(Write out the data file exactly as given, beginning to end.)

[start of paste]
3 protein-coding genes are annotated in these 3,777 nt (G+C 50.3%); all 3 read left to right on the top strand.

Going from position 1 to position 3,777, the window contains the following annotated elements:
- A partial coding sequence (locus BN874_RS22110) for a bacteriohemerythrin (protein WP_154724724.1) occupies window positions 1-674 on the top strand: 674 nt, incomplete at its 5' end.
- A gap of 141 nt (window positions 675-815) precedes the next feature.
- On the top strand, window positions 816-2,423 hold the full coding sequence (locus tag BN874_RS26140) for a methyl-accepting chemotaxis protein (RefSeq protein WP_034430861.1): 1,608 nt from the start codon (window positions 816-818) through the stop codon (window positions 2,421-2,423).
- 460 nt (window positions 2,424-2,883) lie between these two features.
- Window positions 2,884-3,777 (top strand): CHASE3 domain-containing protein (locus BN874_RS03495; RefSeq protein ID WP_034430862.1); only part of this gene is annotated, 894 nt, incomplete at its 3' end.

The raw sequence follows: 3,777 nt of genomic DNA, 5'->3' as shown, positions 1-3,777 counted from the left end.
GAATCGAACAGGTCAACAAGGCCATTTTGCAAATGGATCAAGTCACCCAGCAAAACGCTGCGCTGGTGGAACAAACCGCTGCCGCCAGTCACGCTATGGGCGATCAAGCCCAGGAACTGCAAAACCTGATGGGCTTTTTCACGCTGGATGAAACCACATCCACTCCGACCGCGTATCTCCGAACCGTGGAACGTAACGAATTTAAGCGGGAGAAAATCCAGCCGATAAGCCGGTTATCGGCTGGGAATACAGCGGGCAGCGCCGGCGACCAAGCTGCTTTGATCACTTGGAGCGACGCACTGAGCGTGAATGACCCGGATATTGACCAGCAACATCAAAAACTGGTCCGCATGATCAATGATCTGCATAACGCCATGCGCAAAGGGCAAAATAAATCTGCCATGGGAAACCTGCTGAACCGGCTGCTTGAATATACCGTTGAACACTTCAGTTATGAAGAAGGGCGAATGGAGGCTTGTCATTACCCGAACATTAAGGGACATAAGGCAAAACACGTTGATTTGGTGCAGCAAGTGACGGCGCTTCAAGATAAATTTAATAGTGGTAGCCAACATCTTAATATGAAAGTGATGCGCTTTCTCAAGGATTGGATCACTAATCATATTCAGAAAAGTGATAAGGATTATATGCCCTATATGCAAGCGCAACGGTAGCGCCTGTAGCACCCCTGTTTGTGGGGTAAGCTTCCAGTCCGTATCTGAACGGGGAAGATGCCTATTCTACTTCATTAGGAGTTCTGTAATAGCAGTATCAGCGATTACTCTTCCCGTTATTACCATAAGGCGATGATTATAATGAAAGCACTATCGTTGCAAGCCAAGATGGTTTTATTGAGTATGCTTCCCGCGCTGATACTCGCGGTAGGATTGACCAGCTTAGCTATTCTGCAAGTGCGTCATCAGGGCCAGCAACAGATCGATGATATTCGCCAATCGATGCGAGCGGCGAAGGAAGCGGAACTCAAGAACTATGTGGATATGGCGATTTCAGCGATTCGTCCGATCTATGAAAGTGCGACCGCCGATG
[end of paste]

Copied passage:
3 protein-coding genes are annotated in these 3,777 nt (G+C 50.3%); all 3 read left to right on the top strand.

Going from position 1 to position 3,777, the window contains the following annotated elements:
- A partial coding sequence (locus BN874_RS22110) for a bacteriohemerythrin (protein WP_154724724.1) occupies window positions 1-674 on the top strand: 674 nt, incomplete at its 5' end.
- A gap of 141 nt (window positions 675-815) precedes the next feature.
- On the top strand, window positions 816-2,423 hold the full coding sequence (locus tag BN874_RS26140) for a methyl-accepting chemotaxis protein (RefSeq protein WP_034430861.1): 1,608 nt from the start codon (window positions 816-818) through the stop codon (window positions 2,421-2,423).
- 460 nt (window positions 2,424-2,883) lie between these two features.
- Window positions 2,884-3,777 (top strand): CHASE3 domain-containing protein (locus BN874_RS03495; RefSeq protein ID WP_034430862.1); only part of this gene is annotated, 894 nt, incomplete at its 3' end.

The raw sequence follows: 3,777 nt of genomic DNA, 5'->3' as shown, positions 1-3,777 counted from the left end.
GAATCGAACAGGTCAACAAGGCCATTTTGCAAATGGATCAAGTCACCCAGCAAAACGCTGCGCTGGTGGAACAAACCGCTGCCGCCAGTCACGCTATGGGCGATCAAGCCCAGGAACTGCAAAACCTGATGGGCTTTTTCACGCTGGATGAAACCACATCCACTCCGACCGCGTATCTCCGAACCGTGGAACGTAACGAATTTAAGCGGGAGAAAATCCAGCCGATAAGCCGGTTATCGGCTGGGAATACAGCGGGCAGCGCCGGCGACCAAGCTGCTTTGATCACTTGGAGCGACGCACTGAGCGTGAATGACCCGGATATTGACCAGCAACATCAAAAACTGGTCCGCATGATCAATGATCTGCATAACGCCATGCGCAAAGGGCAAAATAAATCTGCCATGGGAAACCTGCTGAACCGGCTGCTTGAATATACCGTTGAACACTTCAGTTATGAAGAAGGGCGAATGGAGGCTTGTCATTACCCGAACATTAAGGGACATAAGGCAAAACACGTTGATTTGGTGCAGCAAGTGACGGCGCTTCAAGATAAATTTAATAGTGGTAGCCAACATCTTAATATGAAAGTGATGCGCTTTCTCAAGGATTGGATCACTAATCATATTCAGAAAAGTGATAAGGATTATATGCCCTATATGCAAGCGCAACGGTAGCGCCTGTAGCACCCCTGTTTGTGGGGTAAGCTTCCAGTCCGTATCTGAACGGGGAAGATGCCTATTCTACTTCATTAGGAGTTCTGTAATAGCAGTATCAGCGATTACTCTTCCCGTTATTACCATAAGGCGATGATTATAATGAAAGCACTATCGTTGCAAGCCAAGATGGTTTTATTGAGTATGCTTCCCGCGCTGATACTCGCGGTAGGATTGACCAGCTTAGCTATTCTGCAAGTGCGTCATCAGGGCCAGCAACAGATCGATGATATTCGCCAATCGATGCGAGCGGCGAAGGAAGCGGAACTCAAGAACTATGTGGATATGGCGATTTCAGCGATTCGTCCGATCTATGAAAGTGCGACCGCCGATG